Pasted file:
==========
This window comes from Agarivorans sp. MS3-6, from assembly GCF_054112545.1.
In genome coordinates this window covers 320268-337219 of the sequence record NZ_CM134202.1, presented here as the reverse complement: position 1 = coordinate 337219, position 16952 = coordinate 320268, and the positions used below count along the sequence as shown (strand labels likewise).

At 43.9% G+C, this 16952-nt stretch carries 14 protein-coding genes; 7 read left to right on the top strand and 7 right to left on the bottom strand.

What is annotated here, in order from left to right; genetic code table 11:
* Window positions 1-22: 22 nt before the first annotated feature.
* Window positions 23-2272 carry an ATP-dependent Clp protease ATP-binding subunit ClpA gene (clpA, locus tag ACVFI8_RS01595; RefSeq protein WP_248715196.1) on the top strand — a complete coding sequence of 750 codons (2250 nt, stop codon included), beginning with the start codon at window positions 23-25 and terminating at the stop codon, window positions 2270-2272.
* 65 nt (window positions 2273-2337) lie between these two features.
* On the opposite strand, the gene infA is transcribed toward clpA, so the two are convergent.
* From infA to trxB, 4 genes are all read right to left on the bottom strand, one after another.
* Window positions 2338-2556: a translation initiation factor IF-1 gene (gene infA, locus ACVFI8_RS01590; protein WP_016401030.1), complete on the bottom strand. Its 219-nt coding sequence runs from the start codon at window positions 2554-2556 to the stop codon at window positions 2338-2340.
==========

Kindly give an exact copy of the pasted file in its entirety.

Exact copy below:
This window comes from Agarivorans sp. MS3-6, from assembly GCF_054112545.1.
In genome coordinates this window covers 320268-337219 of the sequence record NZ_CM134202.1, presented here as the reverse complement: position 1 = coordinate 337219, position 16952 = coordinate 320268, and the positions used below count along the sequence as shown (strand labels likewise).

At 43.9% G+C, this 16952-nt stretch carries 14 protein-coding genes; 7 read left to right on the top strand and 7 right to left on the bottom strand.

What is annotated here, in order from left to right; genetic code table 11:
* Window positions 1-22: 22 nt before the first annotated feature.
* Window positions 23-2272 carry an ATP-dependent Clp protease ATP-binding subunit ClpA gene (clpA, locus tag ACVFI8_RS01595; RefSeq protein WP_248715196.1) on the top strand — a complete coding sequence of 750 codons (2250 nt, stop codon included), beginning with the start codon at window positions 23-25 and terminating at the stop codon, window positions 2270-2272.
* 65 nt (window positions 2273-2337) lie between these two features.
* On the opposite strand, the gene infA is transcribed toward clpA, so the two are convergent.
* From infA to trxB, 4 genes are all read right to left on the bottom strand, one after another.
* Window positions 2338-2556: a translation initiation factor IF-1 gene (gene infA, locus ACVFI8_RS01590; protein WP_016401030.1), complete on the bottom strand. Its 219-nt coding sequence runs from the start codon at window positions 2554-2556 to the stop codon at window positions 2338-2340.